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Are there examples of single stars that are a part of multiple constellations? What about stars that are part of one Western constellation and one non-Western?

Thanks in advance!

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  • $\begingroup$ Note1: Constellations are only our mapping of the sky, to make it easier to remark, which star is where, with free eye. In fact, the stars in a constellation can be more far away from eachother as they are from us. Note2: The important thing in the star map is not west-east, but north-south. It is because many constalletions are visible only from the northern/southern hemisphere. $\endgroup$
    – peterh
    Dec 25, 2017 at 20:39
  • $\begingroup$ Because of "proper motion", a star can move from one constellation to another, but can't be in two constellations at the same time. $\endgroup$
    – user21
    Dec 16, 2018 at 17:40

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In traditional constellation shapes / outlines, yes. But the International Astronomical Union (IAU) standardised on a set of 88 constellations in 1922, and from 1924 to 1930 formalised the constellation boundaries, splitting the sky into separarate areas (that cover the complete sky) so there's no ambiguity now.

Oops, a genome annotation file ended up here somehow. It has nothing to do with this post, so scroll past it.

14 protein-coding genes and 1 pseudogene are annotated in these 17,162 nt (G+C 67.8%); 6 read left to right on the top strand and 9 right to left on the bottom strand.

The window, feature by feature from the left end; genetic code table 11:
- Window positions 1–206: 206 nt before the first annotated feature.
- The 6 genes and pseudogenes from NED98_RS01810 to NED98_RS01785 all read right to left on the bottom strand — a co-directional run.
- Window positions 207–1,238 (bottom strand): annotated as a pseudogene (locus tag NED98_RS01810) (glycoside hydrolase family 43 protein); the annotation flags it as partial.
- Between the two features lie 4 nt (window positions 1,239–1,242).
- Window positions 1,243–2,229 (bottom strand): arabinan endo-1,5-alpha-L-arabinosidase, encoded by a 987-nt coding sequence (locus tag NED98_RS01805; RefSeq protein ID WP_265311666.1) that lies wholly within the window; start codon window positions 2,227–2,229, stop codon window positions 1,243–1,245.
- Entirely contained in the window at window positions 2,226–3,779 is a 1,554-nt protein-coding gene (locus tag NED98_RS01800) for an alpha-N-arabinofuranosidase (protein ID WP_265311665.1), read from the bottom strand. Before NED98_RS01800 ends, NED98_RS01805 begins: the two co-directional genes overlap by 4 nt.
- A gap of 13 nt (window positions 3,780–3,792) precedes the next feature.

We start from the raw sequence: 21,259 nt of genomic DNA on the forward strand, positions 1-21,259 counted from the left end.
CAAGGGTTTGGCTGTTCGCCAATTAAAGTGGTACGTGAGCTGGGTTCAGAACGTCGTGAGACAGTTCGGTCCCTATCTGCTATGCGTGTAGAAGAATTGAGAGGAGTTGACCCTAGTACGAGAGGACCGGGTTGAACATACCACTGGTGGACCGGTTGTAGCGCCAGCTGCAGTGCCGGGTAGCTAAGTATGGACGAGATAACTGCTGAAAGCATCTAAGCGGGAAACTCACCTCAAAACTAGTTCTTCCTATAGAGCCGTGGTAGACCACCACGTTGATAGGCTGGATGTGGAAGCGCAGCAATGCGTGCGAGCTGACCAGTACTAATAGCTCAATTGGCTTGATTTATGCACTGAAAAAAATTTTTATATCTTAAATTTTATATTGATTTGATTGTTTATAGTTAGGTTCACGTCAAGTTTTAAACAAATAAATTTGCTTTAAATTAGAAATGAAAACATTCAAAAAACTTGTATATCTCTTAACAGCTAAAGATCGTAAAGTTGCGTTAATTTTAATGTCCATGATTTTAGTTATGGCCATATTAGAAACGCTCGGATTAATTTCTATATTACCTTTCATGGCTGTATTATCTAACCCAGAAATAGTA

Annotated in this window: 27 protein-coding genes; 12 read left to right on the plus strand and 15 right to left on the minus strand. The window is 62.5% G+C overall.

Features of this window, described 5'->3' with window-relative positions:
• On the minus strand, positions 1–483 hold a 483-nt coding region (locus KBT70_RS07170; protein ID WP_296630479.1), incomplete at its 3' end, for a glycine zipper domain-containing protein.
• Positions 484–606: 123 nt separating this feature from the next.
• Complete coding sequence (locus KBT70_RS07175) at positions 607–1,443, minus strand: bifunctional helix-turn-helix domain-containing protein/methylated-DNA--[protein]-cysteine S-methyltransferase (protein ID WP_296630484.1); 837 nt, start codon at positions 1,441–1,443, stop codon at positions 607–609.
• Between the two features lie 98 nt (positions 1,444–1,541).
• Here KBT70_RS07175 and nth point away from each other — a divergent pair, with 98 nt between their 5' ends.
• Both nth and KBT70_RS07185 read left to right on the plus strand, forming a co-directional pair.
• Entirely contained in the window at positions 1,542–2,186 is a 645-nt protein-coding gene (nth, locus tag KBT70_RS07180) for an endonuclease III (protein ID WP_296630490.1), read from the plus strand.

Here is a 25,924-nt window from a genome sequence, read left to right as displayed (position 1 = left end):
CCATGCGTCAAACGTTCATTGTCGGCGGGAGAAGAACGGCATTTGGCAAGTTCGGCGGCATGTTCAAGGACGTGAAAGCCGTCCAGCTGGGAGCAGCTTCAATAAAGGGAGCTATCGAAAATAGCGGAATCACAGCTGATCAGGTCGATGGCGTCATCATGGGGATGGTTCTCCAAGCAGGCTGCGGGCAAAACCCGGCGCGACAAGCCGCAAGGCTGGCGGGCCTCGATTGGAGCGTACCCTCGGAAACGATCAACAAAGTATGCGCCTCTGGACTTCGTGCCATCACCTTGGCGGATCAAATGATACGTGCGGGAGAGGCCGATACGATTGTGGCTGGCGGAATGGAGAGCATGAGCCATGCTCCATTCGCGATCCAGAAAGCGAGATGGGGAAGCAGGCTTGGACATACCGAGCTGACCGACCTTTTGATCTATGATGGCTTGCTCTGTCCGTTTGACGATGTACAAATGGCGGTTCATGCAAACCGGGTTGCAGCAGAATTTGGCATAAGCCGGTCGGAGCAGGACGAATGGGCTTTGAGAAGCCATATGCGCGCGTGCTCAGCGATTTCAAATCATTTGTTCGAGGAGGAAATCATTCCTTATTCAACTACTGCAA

For example, before the constellations were standardised in 1930, the same star (on the boundary of Auriga and Taurus) was known both as Gamma Aurigae and Beta Tauri.

And the traditional constellations of Ophiuchus (The serpent bearer) and Serpens (the snake) (Where Serpens ran across Ophiucus) was handled by splitting them into Ophiucus and Serpens Caput (snakes head) and Serpens Cauda (snakes tail).

see http://www.ianridpath.com/boundaries.htm for more details.

Different cultures have different traditional constellations. If you have a look at the free Stellarium program (see http://stellarium.org/), that has a set of overlays showing constellations from a number of different cultures. (I don't remember if that's part of the standard installation, or an optional extra you can download).

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    $\begingroup$ There is also an "overlap" between traditional asterisms (big dipper, teapot,...) and IAU constellations. $\endgroup$
    – laune
    Dec 25, 2017 at 18:14

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